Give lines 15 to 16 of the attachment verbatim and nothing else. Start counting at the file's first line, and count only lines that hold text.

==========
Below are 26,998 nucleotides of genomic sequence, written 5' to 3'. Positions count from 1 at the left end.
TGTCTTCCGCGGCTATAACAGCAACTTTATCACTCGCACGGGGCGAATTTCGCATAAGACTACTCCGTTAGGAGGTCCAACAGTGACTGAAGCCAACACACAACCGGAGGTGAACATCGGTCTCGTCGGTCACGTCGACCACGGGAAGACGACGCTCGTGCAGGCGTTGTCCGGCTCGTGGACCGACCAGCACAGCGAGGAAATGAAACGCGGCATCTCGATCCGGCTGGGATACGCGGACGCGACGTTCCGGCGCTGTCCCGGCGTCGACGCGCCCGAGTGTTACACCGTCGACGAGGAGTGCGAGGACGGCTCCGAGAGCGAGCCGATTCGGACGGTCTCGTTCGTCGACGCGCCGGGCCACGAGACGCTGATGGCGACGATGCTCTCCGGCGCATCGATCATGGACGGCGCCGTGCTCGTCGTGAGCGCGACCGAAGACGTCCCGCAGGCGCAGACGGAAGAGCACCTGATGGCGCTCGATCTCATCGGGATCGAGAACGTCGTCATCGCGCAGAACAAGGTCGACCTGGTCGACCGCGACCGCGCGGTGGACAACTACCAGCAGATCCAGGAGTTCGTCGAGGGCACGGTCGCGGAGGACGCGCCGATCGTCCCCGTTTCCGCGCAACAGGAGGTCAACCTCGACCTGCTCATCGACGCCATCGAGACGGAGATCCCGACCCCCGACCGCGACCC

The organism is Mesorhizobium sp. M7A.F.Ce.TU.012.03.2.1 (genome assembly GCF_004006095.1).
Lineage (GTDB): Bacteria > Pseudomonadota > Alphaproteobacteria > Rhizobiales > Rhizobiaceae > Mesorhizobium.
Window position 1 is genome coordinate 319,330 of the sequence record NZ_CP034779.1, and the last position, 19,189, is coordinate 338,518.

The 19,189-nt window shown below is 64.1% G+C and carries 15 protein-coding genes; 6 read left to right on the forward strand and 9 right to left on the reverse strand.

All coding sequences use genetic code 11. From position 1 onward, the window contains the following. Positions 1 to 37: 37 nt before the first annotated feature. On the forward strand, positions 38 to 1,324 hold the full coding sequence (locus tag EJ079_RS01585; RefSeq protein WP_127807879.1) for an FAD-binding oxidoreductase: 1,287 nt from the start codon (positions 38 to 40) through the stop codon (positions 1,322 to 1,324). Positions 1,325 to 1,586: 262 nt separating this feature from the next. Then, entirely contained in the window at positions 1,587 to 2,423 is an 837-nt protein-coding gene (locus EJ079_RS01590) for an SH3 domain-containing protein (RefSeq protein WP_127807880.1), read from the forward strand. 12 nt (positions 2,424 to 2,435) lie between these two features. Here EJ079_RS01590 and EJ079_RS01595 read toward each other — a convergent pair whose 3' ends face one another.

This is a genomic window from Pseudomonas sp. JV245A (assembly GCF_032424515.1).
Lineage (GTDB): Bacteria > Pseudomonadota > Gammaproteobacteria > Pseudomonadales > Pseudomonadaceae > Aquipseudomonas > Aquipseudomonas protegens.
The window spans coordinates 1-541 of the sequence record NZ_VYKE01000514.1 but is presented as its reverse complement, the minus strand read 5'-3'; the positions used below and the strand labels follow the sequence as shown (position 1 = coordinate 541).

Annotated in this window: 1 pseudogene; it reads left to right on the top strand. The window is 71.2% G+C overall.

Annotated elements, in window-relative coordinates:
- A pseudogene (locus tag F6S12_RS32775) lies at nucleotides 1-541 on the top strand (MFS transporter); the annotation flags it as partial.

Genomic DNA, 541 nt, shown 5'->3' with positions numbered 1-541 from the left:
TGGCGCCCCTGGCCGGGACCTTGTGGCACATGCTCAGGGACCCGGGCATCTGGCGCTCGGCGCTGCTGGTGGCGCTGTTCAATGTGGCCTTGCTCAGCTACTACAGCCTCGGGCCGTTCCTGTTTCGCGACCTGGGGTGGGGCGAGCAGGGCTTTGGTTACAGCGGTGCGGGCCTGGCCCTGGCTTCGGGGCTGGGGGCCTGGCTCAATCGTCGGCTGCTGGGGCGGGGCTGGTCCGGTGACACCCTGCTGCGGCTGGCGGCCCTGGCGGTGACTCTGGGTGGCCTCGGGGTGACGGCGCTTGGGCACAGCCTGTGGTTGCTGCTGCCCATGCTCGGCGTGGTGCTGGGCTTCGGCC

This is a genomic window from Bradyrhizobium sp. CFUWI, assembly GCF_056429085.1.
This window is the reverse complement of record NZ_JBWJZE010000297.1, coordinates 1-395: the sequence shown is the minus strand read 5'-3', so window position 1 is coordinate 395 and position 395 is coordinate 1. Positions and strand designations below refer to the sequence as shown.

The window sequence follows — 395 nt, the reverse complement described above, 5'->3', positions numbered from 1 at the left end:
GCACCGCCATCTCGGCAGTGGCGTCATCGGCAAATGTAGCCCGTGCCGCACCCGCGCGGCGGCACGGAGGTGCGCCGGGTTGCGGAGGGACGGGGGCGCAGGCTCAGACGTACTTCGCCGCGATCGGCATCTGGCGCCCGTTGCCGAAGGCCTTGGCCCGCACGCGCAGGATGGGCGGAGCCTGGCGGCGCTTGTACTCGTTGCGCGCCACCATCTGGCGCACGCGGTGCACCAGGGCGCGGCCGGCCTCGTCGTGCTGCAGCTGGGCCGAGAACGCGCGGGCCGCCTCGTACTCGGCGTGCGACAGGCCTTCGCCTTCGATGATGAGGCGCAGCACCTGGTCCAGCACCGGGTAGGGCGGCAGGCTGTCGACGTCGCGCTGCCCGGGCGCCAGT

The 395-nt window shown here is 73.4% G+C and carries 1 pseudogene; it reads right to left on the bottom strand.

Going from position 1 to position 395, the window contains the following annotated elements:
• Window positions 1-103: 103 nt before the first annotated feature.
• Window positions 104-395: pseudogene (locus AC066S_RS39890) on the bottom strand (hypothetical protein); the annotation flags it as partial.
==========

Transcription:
TGGCGCCCCTGGCCGGGACCTTGTGGCACATGCTCAGGGACCCGGGCATCTGGCGCTCGGCGCTGCTGGTGGCGCTGTTCAATGTGGCCTTGCTCAGCTACTACAGCCTCGGGCCGTTCCTGTTTCGCGACCTGGGGTGGGGCGAGCAGGGCTTTGGTTACAGCGGTGCGGGCCTGGCCCTGGCTTCGGGGCTGGGGGCCTGGCTCAATCGTCGGCTGCTGGGGCGGGGCTGGTCCGGTGACACCCTGCTGCGGCTGGCGGCCCTGGCGGTGACTCTGGGTGGCCTCGGGGTGACGGCGCTTGGGCACAGCCTGTGGTTGCTGCTGCCCATGCTCGGCGTGGTGCTGGGCTTCGGCC

This is a genomic window from Bradyrhizobium sp. CFUWI, assembly GCF_056429085.1.